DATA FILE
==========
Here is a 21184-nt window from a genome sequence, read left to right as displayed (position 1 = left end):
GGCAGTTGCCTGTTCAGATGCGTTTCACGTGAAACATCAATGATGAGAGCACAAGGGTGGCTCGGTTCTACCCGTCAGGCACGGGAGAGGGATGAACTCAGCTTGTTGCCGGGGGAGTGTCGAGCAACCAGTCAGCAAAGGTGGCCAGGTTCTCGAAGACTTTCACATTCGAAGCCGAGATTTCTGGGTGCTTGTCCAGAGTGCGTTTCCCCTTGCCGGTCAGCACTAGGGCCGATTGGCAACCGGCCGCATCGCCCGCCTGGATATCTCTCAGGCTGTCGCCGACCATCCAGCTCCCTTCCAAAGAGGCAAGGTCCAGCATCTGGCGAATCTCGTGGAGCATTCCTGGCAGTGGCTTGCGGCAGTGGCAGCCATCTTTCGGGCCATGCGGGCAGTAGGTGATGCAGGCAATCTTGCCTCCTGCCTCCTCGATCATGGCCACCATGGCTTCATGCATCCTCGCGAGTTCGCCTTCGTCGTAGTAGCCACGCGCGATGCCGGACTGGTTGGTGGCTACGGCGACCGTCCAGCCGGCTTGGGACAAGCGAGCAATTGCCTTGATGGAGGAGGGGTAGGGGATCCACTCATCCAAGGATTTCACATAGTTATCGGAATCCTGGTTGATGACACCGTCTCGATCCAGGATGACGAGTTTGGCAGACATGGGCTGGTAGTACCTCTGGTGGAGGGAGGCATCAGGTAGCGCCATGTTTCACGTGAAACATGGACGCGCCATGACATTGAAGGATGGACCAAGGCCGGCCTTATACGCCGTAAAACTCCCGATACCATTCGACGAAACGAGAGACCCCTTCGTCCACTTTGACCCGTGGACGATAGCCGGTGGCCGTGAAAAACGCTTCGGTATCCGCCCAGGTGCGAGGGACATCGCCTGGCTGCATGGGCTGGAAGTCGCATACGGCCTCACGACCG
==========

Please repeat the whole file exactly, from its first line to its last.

Here is a 21184-nt window from a genome sequence, read left to right as displayed (position 1 = left end):
GGCAGTTGCCTGTTCAGATGCGTTTCACGTGAAACATCAATGATGAGAGCACAAGGGTGGCTCGGTTCTACCCGTCAGGCACGGGAGAGGGATGAACTCAGCTTGTTGCCGGGGGAGTGTCGAGCAACCAGTCAGCAAAGGTGGCCAGGTTCTCGAAGACTTTCACATTCGAAGCCGAGATTTCTGGGTGCTTGTCCAGAGTGCGTTTCCCCTTGCCGGTCAGCACTAGGGCCGATTGGCAACCGGCCGCATCGCCCGCCTGGATATCTCTCAGGCTGTCGCCGACCATCCAGCTCCCTTCCAAAGAGGCAAGGTCCAGCATCTGGCGAATCTCGTGGAGCATTCCTGGCAGTGGCTTGCGGCAGTGGCAGCCATCTTTCGGGCCATGCGGGCAGTAGGTGATGCAGGCAATCTTGCCTCCTGCCTCCTCGATCATGGCCACCATGGCTTCATGCATCCTCGCGAGTTCGCCTTCGTCGTAGTAGCCACGCGCGATGCCGGACTGGTTGGTGGCTACGGCGACCGTCCAGCCGGCTTGGGACAAGCGAGCAATTGCCTTGATGGAGGAGGGGTAGGGGATCCACTCATCCAAGGATTTCACATAGTTATCGGAATCCTGGTTGATGACACCGTCTCGATCCAGGATGACGAGTTTGGCAGACATGGGCTGGTAGTACCTCTGGTGGAGGGAGGCATCAGGTAGCGCCATGTTTCACGTGAAACATGGACGCGCCATGACATTGAAGGATGGACCAAGGCCGGCCTTATACGCCGTAAAACTCCCGATACCATTCGACGAAACGAGAGACCCCTTCGTCCACTTTGACCCGTGGACGATAGCCGGTGGCCGTGAAAAACGCTTCGGTATCCGCCCAGGTGCGAGGGACATCGCCTGGCTGCATGGGCTGGAAGTCGCATACGGCCTCACGACCG